Judi's Journal

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The Mikveh is a special ritual pool

By Judi Siegal

It is considered the source of life and here and Florida is a precious commodity even though we are surrounded on three sides by it. And while we welcome the life-giving moisture, the destructive forces of hurricanes are not a desirable guest in our midst.

The importance of water, with its metaphors and symbols figures prominently in religions. There are many examples of this in the Jewish faith starting with the Book of Genesis. Here we learn about the Garden of Eden and the river that flows out from the garden forming four branches: The Tigris, Euphrates, Gidhon and the Pishon. (Gen.2: 10-14) In a previous passage, we also learn about a spring that would rise up from the ground to nourish the land since God had not yet created rain. (Gen. 2:6) Later on there would be an over abundance of water, a flood, which would destroy all humankind due to the wickedness of the people. Only Noah, his family and animals that Noah brings onto his ark would be saved from the deluge. Many of the Psalms describe well-watered plants and trees as symbols of goodness and righteousness and God is referred to in the liturgy as the Fount of Life. Water was used for ritual and spiritual cleanliness in the days of the ancient Temple when all who wished to enter the Temple grounds needed to immerse in a special ritual pool called a mikveh. Today, the ritual pool is also used but for different purposes.

As with many of the ritual items used in Judaism, the mikveh has to meet specific specifications according to Jewish law. The bath must be built into the ground or in the structure of the building. It must hold a minimum of 200 gallons of water. There are seven steps, corresponding to the days of creation leading down to the water. The depth of the water should be so that when an average adult is standing, the water should reach 11inches above the waist so that one does not have to go through backbreaking contortions in order to immerse in the pool. The water should come from a natural source such as a spring or rainwater but other water may be added as needed to supplement the pool. While in use, the water must be stationary and not flow but can be chlorinated for sanitary purposes. When no mikveh is available, bathing in the ocean is allowed.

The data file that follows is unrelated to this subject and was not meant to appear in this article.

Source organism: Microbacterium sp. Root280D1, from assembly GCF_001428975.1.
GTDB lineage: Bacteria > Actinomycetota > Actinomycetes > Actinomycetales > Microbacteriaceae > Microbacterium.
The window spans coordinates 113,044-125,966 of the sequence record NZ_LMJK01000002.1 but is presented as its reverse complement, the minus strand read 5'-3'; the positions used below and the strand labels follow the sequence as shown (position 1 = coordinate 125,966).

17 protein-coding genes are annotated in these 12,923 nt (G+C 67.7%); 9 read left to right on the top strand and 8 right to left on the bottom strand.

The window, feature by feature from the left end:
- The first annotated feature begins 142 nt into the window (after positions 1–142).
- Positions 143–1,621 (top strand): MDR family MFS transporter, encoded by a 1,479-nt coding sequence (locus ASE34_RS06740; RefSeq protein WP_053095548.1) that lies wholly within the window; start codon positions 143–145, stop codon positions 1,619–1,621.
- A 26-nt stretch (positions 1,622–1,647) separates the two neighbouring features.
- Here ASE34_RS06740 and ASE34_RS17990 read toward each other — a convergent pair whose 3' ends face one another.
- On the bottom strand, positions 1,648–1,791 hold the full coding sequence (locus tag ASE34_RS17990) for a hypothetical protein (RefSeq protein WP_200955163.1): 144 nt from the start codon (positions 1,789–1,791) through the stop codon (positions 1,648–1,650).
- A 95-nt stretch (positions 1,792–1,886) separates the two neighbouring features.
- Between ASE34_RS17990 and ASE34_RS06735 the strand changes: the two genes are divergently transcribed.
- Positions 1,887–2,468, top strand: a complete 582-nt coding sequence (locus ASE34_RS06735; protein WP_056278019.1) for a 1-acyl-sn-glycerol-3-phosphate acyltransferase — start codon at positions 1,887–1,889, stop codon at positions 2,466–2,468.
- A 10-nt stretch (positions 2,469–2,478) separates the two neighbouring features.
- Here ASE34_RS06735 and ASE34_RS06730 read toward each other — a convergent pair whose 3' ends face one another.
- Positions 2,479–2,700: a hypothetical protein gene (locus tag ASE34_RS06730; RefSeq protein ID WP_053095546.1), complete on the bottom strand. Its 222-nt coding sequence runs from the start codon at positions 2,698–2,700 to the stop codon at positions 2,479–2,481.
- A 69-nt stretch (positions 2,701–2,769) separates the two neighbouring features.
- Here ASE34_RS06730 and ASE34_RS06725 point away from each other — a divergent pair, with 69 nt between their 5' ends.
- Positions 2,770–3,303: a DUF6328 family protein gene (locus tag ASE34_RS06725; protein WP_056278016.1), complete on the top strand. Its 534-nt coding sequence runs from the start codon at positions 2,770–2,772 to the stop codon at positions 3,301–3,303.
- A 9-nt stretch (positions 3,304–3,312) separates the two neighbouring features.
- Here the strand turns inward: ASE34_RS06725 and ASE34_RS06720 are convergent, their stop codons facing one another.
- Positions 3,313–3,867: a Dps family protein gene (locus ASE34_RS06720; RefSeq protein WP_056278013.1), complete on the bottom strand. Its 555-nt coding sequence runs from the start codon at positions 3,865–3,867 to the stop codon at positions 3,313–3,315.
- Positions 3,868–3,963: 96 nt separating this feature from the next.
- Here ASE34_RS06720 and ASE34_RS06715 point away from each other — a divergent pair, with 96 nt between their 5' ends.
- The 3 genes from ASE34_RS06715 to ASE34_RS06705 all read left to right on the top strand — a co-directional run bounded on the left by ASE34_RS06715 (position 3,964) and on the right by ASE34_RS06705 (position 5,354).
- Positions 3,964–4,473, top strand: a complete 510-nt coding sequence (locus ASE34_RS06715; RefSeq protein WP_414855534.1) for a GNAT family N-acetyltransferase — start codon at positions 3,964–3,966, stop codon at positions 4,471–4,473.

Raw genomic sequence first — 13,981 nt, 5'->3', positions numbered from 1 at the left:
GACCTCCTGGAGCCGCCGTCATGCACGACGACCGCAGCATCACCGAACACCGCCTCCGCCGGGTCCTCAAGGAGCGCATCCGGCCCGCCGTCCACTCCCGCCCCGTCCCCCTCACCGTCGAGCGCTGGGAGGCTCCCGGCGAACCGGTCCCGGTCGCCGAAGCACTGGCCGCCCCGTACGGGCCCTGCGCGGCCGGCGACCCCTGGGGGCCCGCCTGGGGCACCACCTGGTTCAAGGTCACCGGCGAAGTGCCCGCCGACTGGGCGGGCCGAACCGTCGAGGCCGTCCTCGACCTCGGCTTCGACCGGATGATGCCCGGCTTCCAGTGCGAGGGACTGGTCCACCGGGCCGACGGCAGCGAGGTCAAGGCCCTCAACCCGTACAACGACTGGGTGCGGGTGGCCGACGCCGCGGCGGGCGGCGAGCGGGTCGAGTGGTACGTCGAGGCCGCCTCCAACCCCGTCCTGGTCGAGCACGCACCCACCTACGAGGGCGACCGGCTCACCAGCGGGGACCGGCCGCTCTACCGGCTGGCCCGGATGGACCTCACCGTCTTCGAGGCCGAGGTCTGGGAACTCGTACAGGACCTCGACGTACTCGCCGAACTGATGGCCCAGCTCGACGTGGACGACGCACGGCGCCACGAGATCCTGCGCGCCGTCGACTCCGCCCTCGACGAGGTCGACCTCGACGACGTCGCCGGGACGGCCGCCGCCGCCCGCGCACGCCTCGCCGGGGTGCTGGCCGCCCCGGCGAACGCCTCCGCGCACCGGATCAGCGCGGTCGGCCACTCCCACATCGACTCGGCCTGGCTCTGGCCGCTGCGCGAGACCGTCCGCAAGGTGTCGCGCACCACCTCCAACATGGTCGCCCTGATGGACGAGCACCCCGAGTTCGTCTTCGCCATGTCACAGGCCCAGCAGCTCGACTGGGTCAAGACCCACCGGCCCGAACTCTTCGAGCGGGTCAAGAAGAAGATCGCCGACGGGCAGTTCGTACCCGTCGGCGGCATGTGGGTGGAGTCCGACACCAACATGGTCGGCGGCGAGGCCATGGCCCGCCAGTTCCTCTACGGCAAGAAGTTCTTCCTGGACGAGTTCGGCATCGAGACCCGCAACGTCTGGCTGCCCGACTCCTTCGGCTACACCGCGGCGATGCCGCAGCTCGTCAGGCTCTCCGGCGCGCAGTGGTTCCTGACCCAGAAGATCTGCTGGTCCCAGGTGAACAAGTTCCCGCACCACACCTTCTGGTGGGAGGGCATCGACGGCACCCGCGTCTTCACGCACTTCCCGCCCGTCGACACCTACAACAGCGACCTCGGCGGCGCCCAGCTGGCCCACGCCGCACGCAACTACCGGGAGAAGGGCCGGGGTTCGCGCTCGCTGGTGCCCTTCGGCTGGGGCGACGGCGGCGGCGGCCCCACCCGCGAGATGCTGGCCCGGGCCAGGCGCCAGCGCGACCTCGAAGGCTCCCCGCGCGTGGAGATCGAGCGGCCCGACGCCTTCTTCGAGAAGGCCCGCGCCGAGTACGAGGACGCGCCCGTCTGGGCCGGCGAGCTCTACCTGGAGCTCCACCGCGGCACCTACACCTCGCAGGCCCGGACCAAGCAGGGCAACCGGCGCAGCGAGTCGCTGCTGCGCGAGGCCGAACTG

The person immersing in the mikveh takes a shower before entering the mikveh because the purpose of the mikveh is a spiritual one, not for bathing for hygienic purposes. All nail polish, ointments, band-aids, rings, cosmetics are removed, hair is brushed and nails on toes and hands are pared. A male or female attendant observes the immersion, depending on the gender of the person attending the mikveh, and proper blessings are said. The body is totally immersed with not even a strand of hair floating on the surface.

The concept of bathing in water for spiritual purity has long been a tradition in Judaism. According to some rabbis, the idea started when the Israelites walked into the Red Sea in a leap of faith. Here they were transformed from a group of slaves into a free nation whose mission was to serve God. This idea of using a pool or body of water to symbolize a change of status in the life of a person is a powerful image for Jews.

The mikveh, or ritual bath, is mainly used today for lifecycle changes. Among Orthodox Jews, it is a mitzvah or commandment that requires a special blessing to be recited before immersion. Orthodox women visit the mikveh seven days after their menstrual period in order to resume marital relations with their husbands and brides immerse before their weddings in order to be spiritually pure.

Men also visit the mikveh. Many go before Shabbat (the Sabbath) or before holidays. For modesty sake, there are separate times for men and women.

Perhaps the most notable use of the mikveh is for the new convert of Judaism. After a proscribed routine of study and attendance at synagogue, the potential convert appears before a Beth Din (court of Jewish law) and professes his or her desire to join the Jewish people and then, in a final act before becoming a Jew, immerses into a mikveh, symbolizing new life as a Jew.

In light of modern times, the uses for the mikveh have taken on new meanings especially among the more liberal forms of Judaism. Women’s groups, in particular, have found new ways of making the mikveh relevant in the lives of modern women. Today there are ceremonies for menopause, becoming grandparents, being called to the Torah for the first time, finishing chemo, before and after surgery, and any time a person experiences a life-changing event. They use the mikveh to celebrate joy or to heal after times of sorrow. The mayim hayim, or living waters of a mikveh, mimic the waters that precede birth so symbolically the person experiences a “new life” as she emerges from the mikveh to embrace the new stage in her life.

Locally, there are mikvaot (plural of mikveh) in Gainesville and Orlando affording the Jews of this area the opportunity to participate in an ancient Jewish rite.